Diabetic Foot Syndrom
frequent cause of amputations
severe inflammation and ulcers
A long-term high blood sugar level damages nerves and blood vessels in the feet. Minor foot problems are more likely to occur with diabetes and often go unnoticed for a long time. As a result, pain, severe inflammation and ulcers can occur.
This is called a diabetic foot syndrome because there can be several causes. The most common cause is diabetic neuropathy, i.e. nerve damage, which can lead to typical symptoms for people with diabetes. However, angiopathy, i.e. damage to large and small blood vessels, also plays a major role in its development. The WHO defines the diabetic foot as: "an infection, ulceration (formation of ulcers) and / or destruction (destruction) of deep tissue that is associated with neurological abnormalities and / or different degrees of arterial occlusive disease in the lower extremity".
About one in two people with diabetes is at risk for developing diabetic foot syndrome and about one in four hospital admissions of people with diabetes are caused by foot complaints. Diabetes is currently the most common cause of amputations that are not due to accidents. People with diabetes are amputated about 30 times more often and once amputated, half of those affected undergo a second amputation within 5 years. It is therefore extremely important to take preventive measures at an early stage and not to react only when damage is already present.
A long-term high blood sugar level damages nerves and blood vessels in the feet. Minor foot problems are more likely to occur in diabetes and often go unnoticed for a long time. As a result, pain, severe inflammation and ulcers can occur.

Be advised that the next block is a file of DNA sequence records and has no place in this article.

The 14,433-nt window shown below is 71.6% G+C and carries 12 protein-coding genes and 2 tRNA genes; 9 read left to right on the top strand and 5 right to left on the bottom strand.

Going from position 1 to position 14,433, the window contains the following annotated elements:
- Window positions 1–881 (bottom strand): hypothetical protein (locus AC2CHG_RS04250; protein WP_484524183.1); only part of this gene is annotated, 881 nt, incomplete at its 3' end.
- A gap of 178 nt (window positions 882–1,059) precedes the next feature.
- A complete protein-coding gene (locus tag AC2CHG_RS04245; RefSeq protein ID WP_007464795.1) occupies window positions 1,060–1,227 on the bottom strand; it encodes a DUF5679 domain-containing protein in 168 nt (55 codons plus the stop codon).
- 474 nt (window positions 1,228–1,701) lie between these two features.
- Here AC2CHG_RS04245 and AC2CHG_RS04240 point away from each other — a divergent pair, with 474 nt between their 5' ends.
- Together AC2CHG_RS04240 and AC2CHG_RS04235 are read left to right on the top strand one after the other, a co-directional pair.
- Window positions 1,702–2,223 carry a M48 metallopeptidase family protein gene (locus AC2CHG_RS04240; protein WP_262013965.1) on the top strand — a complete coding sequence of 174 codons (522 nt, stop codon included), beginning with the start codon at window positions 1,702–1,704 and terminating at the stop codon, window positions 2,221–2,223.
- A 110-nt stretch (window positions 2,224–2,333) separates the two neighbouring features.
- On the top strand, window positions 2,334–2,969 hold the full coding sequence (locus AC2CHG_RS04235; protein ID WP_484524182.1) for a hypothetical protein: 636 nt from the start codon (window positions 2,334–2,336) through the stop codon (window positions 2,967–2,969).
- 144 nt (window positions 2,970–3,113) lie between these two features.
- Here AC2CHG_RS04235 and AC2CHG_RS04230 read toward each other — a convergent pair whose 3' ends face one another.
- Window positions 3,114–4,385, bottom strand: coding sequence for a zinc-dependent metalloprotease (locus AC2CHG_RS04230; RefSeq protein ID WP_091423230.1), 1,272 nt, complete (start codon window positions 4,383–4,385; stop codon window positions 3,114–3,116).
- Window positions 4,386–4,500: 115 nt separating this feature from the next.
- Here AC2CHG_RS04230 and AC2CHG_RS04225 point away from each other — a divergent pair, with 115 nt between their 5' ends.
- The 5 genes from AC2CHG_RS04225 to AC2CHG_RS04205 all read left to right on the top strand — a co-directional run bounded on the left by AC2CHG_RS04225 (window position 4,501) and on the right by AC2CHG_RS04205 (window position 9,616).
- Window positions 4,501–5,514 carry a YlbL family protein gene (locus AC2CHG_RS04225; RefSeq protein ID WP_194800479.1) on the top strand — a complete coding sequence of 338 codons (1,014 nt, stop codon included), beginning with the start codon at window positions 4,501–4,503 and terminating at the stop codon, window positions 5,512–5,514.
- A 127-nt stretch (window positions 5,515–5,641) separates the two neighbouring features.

Prevention is active health protection
In order to avoid various foot problems caused by diabetes, people with diabetes should take special care of and protect their feet. When nerve damage is caused by diabetes, the skin of the feet is often very dry and brittle. Corneal calluses or small injuries form more quickly, which are an optimal entry point for germs. The regular application of a suitable care cream is the best health protection. Recommended are care products with urea (urea) without fragrances and preservatives.
Further tips for prevention:
- Optimal blood sugar adjustment to minimize nerve damage
- Daily check of the feet for changes (blisters, pressure points, corneal calluses, tears, etc)
- Take warning signals such as burning / tingling / pain seriously and contact your doctor
- Careful foot and nail care (shorten nails, carefully remove calluses, care cream with urea)
- Check shoes for small stones before putting them on
- Choose well-fitting shoes
- Change socks & stockings daily, no tight cuffs, no abrasive seams
- Do not walk barefoot to avoid minor injuries
- Eliminate risk factors, such as smoking, too much alcohol and overweight
Due to the constantly elevated blood sugar, the nerves are damaged, especially in the legs. In the foreground is the sensitive neuropathy, in which the sensation of touch, pain and temperature is disturbed or can be completely absent. It is responsible for sensory disorders in the legs, for typical diabetic pressure ulcers, infections and most amputations.
The typical neuropathy starts at the toes and feet with tingling, burning, formication up to severe pain which has to be treated with strong pain medication. Many people with diabetes are also affected by angiopathy (vascular damage) at the same time. It is understandable that this vascular damage can not only cause symptoms per se (occlusive arterial disease, diabetic gangrene, etc.), but can also make the healing of a neuropathic injury or ulcer difficult. People with diabetes should therefore avoid anything that could lead to vascular damage: Smoking, high fat or uric acid levels, obesity and lack of exercise.
Diabetic Retinopathy (damage to the retina of the eye)
Diabetic Nephropathy (kidney disease)
Diabetic Neuropathy (nerve disease)
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